having first been introduced in the “Materials and Methods” section?
  • Are the results believable?
  • Are the results reasonable and expected, or are they unexpected?
  • Are the findings new?
  • Do the results advance the science and/or clinical practice of interventional radiology?

Discussion:

  • Is the discussion a succinct, valid interpretation of outcome data substantiated by literature review,
    experience, etc.?
  • Do the authors comment as to whether the results are in line with prior studies? If the results are not in line with prior studies, an attempt should be made to explain the discrepancies.
  • Are the authors’ arguments sound and conclusions justified by the results found in the study?
  • If a hypothesis was proposed, do the authors state whether it was verified or falsified? Alternatively, if no hypothesis was proposed, do the authors state whether their research question was answered?
  • If there are unexpected results, do the authors adequately account for them?
  • Is there a paragraph that acknowledges study limitations? Are there additional limitations that should be noted?
  • Does the conclusion of the article give a clear “take-home message”?

References:

  • Does the reference list follow the format for the journal?
  • Are the references current and adequate to support the paper’s arguments?
  • Are there too many or too few references? (limit of 50 for original research, 10 for case reports and
    technical notes)
  • Does the reference list contain errors?
  • Have the authors misquoted the references?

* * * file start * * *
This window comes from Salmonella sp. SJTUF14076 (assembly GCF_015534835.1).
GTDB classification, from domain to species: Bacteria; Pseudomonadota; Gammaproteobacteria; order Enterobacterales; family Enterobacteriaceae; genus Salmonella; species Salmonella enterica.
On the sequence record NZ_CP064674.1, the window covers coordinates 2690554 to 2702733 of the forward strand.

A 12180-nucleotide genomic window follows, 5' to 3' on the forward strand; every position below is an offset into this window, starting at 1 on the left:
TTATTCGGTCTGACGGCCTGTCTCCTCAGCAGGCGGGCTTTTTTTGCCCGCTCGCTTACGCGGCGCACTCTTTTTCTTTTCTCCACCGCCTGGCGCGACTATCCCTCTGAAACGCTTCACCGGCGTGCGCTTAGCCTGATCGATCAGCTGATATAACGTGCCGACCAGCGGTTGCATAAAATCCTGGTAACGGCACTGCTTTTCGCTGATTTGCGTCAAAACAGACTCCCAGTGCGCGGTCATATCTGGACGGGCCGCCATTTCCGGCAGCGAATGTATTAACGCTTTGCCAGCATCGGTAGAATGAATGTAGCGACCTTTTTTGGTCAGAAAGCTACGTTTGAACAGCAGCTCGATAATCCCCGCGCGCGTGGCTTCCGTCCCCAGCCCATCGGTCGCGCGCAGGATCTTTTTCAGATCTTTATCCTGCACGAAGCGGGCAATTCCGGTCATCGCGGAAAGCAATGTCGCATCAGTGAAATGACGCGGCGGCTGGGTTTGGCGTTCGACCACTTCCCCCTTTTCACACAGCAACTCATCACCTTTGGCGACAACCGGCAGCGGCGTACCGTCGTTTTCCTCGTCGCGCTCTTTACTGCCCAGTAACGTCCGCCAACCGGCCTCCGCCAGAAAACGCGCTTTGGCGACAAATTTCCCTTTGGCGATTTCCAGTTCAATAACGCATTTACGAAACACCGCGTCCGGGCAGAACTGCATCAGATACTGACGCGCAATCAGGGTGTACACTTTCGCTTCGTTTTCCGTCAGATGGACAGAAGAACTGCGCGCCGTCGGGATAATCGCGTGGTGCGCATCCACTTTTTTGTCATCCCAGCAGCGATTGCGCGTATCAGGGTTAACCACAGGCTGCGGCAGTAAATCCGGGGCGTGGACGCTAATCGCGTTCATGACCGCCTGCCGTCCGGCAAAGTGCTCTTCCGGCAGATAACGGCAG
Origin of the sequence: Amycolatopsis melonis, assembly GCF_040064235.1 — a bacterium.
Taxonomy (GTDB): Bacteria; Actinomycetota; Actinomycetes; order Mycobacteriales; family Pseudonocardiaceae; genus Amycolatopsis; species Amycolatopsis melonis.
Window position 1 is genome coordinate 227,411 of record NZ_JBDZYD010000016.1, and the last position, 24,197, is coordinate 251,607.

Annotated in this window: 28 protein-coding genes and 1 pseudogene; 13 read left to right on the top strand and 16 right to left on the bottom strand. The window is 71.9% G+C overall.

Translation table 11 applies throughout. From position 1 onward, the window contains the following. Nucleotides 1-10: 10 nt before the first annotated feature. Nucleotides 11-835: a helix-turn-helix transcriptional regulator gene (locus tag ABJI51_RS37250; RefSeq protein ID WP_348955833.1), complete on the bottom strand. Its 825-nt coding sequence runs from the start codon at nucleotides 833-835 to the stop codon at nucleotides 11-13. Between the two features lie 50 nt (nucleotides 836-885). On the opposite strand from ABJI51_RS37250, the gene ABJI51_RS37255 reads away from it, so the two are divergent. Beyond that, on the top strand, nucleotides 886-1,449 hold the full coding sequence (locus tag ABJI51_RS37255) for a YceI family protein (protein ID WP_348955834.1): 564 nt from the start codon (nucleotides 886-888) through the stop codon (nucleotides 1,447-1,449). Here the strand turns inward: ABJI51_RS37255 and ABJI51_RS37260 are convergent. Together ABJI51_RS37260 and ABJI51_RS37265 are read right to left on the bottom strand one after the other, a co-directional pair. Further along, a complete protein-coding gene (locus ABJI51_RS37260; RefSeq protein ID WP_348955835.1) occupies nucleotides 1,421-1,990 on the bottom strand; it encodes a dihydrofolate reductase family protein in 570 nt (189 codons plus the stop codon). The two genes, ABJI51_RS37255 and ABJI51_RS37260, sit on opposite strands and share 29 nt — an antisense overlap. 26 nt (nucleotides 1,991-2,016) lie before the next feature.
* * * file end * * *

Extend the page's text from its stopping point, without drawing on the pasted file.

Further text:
• Are there more references than are necessary?

Illustrations:

  • Are these of good quality and useful to the paper?
  • Are any superfluous or not worthy of publication?
  • Would a different figure better illustrate the findings?
  • Do the findings and graphs adequately show the important results?
  • Are the legends clear and concise?
  • Are the figure legends easy to understand without referring to the remainder of the manuscript

Tables:

  • Is each table important to the paper, well organized, and easy to read?
  • Do the tables appropriately describe the results?
  • Do any need to be eliminated?
  • Should one or more tables be added?
  • Can the information be incorporated into the text?
ETHICAL RESPONSIBILITIES of REVIEWERS

Timeliness
Please remember that the deadline to submit your review comments is 2 weeks from the day you
agreed to review. If it is not possible to meet the deadline, please contact the editorial office
immediately so that we can decide whether to extend the deadline or assign an alternate reviewer.

Conflict of Interest for Reviewers
Any potential conflicts of interest on your part must be brought to the attention of the editor
before you begin the review process. If you are involved, in present or in the past, in any part of the
research presented in the manuscripts, including but not limited to, financial interests, belonging to
the same institution as any of the author(s), collaborating with the authors, other relationships or